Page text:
same-sex marriages

It’s two years since the U.S. Supreme Court returned its landmark decision in Obergefell V. Hodges, holding that it’s unconstitutional to deny same-sex couples the right to marry.
The benefits of DOMA's demise are both economic and psychological. But all marriages have burdens as well as benefits, and that is equally true of same-sex marriages because they will now be recognized by the federal government.
Sure, some of us are tired of gay weddings, and some of us are even more tired of gay parenting, but we'll never get tired of working on our marriages, just like anyone who's married. We're worth it. And so is marriage.
Fifteen years ago, Congress passed the Defense of Marriage Act (DOMA). The law remains on the books today, and it is a stark reminder of why so many Americans are so disgusted with the politics of Washington.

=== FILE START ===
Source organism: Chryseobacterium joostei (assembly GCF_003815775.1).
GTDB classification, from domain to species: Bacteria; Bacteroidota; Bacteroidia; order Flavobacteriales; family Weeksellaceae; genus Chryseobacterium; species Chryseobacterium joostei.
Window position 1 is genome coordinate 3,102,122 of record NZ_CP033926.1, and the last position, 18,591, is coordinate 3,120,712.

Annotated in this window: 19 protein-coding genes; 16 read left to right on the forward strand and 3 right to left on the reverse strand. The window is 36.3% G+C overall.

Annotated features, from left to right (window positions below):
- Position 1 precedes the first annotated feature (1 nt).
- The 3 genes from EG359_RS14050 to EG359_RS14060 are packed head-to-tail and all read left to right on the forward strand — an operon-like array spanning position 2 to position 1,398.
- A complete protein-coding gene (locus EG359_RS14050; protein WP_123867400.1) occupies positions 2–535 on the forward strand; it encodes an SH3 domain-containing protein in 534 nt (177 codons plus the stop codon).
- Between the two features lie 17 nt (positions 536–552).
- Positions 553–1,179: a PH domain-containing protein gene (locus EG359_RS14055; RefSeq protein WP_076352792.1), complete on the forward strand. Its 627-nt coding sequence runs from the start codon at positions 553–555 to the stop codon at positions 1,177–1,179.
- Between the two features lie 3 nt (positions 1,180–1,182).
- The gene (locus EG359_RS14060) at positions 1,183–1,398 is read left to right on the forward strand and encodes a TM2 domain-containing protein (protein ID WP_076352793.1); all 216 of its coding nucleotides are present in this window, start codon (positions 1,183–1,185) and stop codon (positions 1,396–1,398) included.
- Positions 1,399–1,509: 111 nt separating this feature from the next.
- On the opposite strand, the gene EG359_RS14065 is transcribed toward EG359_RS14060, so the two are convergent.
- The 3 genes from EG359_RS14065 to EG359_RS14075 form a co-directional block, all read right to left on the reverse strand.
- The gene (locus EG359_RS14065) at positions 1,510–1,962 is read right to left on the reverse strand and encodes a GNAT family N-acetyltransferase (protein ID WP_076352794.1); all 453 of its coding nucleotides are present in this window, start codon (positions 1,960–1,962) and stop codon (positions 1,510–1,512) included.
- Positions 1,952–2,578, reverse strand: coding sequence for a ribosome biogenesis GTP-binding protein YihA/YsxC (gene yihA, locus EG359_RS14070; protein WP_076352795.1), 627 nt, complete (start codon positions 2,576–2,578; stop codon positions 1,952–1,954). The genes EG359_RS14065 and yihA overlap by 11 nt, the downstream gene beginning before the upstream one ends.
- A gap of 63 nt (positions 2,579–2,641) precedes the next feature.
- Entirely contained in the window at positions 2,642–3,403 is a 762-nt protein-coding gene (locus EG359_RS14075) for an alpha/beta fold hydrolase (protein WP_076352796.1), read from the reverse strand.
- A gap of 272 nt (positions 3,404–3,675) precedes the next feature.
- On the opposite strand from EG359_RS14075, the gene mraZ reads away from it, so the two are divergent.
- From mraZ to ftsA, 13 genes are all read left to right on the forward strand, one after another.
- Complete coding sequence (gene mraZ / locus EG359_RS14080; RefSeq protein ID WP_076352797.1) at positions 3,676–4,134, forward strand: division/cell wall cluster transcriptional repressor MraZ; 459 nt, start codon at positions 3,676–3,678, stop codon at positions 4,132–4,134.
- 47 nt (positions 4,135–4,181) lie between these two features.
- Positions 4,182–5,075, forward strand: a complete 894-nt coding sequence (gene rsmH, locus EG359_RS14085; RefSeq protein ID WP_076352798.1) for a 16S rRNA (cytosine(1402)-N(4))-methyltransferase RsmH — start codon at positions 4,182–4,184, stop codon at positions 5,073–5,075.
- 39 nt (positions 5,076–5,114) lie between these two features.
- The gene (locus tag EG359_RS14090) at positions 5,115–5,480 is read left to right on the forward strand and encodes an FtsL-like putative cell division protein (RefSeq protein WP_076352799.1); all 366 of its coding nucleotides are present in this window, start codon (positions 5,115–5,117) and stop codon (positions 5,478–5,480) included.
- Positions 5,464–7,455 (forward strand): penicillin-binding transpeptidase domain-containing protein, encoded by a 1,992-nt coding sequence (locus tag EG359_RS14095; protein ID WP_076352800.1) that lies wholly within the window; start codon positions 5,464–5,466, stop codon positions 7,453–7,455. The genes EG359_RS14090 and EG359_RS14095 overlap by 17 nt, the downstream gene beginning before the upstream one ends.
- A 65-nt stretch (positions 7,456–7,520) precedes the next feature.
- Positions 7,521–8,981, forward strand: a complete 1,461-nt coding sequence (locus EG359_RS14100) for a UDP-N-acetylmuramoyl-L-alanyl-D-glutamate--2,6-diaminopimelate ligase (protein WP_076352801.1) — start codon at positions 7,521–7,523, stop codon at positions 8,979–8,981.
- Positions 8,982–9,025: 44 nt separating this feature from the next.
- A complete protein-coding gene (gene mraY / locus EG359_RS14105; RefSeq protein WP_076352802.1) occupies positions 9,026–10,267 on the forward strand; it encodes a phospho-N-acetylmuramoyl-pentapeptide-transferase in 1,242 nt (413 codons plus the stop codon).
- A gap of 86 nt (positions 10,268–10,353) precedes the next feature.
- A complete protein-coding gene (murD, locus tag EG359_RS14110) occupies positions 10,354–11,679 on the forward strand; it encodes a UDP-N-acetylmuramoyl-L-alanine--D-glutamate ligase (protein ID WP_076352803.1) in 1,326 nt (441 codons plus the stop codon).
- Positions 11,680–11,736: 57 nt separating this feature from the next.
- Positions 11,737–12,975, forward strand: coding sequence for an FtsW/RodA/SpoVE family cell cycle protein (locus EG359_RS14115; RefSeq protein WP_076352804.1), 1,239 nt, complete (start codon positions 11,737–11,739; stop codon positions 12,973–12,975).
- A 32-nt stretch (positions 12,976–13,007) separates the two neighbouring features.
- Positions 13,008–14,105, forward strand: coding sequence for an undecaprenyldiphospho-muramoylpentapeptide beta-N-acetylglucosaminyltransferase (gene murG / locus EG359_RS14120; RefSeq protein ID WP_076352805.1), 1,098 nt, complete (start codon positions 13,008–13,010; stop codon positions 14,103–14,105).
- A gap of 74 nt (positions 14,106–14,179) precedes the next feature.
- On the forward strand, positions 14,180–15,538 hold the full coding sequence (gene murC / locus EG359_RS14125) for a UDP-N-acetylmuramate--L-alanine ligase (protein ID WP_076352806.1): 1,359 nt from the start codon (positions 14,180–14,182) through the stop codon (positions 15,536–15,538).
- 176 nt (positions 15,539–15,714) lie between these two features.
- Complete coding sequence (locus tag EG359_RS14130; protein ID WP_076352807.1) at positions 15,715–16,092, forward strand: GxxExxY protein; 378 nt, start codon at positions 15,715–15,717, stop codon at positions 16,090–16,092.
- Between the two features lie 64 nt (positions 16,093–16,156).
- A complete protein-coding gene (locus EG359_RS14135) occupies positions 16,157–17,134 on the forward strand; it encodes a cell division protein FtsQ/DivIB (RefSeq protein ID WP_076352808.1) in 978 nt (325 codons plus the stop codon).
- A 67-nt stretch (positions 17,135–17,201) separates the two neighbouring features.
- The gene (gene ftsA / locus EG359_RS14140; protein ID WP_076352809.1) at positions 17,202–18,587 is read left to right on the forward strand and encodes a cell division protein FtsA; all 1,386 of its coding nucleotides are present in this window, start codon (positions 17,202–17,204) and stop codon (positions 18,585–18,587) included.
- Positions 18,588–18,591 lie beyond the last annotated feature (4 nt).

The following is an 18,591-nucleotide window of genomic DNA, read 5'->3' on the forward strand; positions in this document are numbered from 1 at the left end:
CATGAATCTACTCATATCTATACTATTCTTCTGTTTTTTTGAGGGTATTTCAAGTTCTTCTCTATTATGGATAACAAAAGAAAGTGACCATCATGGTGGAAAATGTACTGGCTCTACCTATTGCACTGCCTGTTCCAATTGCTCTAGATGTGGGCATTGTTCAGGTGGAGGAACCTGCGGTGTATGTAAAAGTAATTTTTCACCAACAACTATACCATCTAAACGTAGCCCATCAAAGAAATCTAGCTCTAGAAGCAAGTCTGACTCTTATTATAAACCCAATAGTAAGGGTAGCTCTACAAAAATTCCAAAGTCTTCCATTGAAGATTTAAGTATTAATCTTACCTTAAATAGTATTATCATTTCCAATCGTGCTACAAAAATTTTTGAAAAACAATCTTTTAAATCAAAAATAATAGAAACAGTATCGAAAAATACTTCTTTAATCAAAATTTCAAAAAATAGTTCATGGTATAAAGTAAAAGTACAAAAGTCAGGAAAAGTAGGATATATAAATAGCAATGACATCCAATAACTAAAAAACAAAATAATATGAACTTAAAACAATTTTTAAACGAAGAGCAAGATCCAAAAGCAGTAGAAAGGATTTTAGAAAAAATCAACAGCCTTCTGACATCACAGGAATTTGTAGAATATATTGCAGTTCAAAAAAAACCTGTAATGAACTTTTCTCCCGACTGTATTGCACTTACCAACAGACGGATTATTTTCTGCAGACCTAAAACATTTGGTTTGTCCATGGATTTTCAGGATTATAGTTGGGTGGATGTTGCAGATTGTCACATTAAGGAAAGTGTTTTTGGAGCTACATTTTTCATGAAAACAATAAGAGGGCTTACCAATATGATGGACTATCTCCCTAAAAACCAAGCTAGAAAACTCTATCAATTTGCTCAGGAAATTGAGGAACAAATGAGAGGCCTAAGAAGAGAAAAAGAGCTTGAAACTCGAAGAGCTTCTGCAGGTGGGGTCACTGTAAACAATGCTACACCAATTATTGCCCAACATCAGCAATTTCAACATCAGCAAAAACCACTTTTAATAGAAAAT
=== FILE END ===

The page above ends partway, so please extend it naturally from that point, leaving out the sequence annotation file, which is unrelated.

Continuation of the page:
If anything can convince us that judicial elections should be ended, it is the current attempt in several states to oust judges for unpopular decisions. This is a chilling threat to the existence of an independent judiciary.
Over the recent couple of decades, due to economic and socio-political changes, that traditional gender archetypes can no longer be assumed and more to the point -- are in a process of reconstruction.
David Paterson's role in introducing and leading the fight for the legalization of same sex marriage is nothing short of stunning.
"Why do you people constantly flaunt your homosexuality?" the grandmotherly old lady said. "What do you mean 'flaunt?!'" I said, exasperated.
As outrageous as it may sound, heterosexual families will become stronger and stronger as more states follow Iowa's gay marriage ruling.
Just who do extreme, hyper-religious, xenophobic heterosexuals think they are, to create and impose legislation upon people that neither directly nor indirectly involves nor effects them adversely in any way? God?